Neuroscience

New target to wipe pain away mapped

Researchers at the Indiana University School of Medicine have discovered a peptide that short circuits a pathway for chronic pain. Unlike current treatments this peptide does not exhibit deleterious side effects such as ...

Neuroscience

How the retina marches to the beat of its own drum

Researchers at Johns Hopkins and the University of Washington report new research that sheds light on how the retina sets its own biological rhythm using a novel light-sensitive pigment, called neuropsin, found in nerve cells ...

Neuroscience

New function for rods in daylight

(Medical Xpress)—Vision – so crucial to human health and well-being – depends on job-sharing by just a few cell types, the rod cells and cone cells, in our retina. Botond Roska and his group have identified a novel ...

Neuroscience

Shapes, lines and movements are in the eye of the beholder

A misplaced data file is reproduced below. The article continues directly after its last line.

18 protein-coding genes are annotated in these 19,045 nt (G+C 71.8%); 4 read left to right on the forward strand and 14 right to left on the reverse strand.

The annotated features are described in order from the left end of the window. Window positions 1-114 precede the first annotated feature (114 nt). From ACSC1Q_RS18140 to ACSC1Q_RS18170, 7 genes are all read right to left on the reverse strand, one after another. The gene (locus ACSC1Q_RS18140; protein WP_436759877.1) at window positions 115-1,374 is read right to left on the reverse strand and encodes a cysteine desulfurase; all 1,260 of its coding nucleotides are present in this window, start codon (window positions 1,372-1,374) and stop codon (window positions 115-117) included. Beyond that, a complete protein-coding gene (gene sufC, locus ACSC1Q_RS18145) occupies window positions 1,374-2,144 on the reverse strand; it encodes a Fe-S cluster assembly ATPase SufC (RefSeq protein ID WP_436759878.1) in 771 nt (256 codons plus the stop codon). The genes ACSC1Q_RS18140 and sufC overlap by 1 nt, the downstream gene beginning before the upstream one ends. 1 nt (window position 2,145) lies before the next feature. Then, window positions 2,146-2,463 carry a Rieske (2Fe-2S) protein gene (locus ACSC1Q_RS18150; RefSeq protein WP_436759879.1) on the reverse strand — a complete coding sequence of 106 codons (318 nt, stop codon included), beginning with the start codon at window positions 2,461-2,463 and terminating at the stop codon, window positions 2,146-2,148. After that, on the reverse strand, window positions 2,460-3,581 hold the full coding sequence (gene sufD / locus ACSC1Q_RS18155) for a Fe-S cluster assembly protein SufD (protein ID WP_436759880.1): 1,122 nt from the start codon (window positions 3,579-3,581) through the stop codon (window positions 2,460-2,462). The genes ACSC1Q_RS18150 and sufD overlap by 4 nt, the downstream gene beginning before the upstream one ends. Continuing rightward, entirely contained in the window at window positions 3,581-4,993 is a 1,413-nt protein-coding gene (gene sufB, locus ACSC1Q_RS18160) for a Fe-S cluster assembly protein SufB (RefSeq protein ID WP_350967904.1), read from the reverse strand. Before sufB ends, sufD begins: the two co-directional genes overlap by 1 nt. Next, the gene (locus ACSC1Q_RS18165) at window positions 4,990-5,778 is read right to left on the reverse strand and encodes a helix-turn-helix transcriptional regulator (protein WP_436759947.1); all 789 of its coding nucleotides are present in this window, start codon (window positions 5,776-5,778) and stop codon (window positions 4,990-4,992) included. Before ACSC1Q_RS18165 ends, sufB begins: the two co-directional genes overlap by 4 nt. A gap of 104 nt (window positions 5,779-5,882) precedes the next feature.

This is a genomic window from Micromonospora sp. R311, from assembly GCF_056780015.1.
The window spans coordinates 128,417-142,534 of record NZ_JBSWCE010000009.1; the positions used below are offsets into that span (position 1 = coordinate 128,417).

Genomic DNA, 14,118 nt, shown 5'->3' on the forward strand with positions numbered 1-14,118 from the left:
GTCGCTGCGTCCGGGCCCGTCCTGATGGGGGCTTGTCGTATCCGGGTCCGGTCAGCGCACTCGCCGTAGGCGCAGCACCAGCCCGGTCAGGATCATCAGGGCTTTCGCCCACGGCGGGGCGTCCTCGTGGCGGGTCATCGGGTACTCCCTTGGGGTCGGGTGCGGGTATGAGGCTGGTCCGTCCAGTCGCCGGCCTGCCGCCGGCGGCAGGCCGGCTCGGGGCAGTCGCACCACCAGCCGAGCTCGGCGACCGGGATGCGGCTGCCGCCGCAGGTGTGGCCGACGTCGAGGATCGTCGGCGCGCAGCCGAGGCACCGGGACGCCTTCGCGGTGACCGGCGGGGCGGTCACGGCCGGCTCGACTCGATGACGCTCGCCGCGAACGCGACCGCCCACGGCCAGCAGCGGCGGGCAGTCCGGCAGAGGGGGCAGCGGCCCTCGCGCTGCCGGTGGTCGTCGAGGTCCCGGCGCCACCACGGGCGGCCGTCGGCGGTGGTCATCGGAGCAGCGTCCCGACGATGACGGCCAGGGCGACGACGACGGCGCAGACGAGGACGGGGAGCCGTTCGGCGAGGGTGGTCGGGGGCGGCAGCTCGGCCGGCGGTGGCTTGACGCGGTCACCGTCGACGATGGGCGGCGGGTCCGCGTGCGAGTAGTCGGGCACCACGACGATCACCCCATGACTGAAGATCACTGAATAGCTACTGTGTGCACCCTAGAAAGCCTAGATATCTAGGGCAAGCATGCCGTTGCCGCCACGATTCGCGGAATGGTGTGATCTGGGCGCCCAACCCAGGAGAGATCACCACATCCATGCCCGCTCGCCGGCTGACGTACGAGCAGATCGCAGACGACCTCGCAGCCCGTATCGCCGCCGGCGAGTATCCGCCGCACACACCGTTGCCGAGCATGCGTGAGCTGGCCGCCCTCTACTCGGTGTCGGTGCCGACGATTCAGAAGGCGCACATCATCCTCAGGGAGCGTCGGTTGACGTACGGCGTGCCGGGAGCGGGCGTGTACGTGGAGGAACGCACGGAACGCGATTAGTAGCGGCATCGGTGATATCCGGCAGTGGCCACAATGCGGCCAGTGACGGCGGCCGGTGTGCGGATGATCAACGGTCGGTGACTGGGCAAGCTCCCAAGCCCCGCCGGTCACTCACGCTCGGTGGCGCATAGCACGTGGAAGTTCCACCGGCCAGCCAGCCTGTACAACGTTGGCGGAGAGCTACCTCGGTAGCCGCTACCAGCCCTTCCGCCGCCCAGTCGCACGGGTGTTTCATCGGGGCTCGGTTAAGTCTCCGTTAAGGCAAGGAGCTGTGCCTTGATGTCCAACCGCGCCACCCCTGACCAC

New thinking about how we perceive shapes, lines and movement suggests this information is first deciphered in the retina of the eye, rather than within the brain's visual cortex as previously thought.

Neuroscience

Midnight Blue—A new system for color vision

The swirling skies of Vincent Van Gogh's Starry Night illustrate a mystery that has eluded biologists for more than a century—why do we perceive the color blue in the dimly lit night sky? A newly discovered mechanism of ...

Neuroscience

Newly developed chemical restores light perception to blind mice

Progressive degeneration of photoreceptors—the rods and cones of the eyes—causes blinding diseases such as retinitis pigmentosa and age-related macular degeneration. While there are currently no available treatments to ...

Medical research

Why human eyes are wired backwards

The human eye is optimised to have good colour vision at day and high sensitivity at night. But until recently it seemed as if the cells in the retina were wired the wrong way round, with light travelling through a mass of ...

page 2 from 7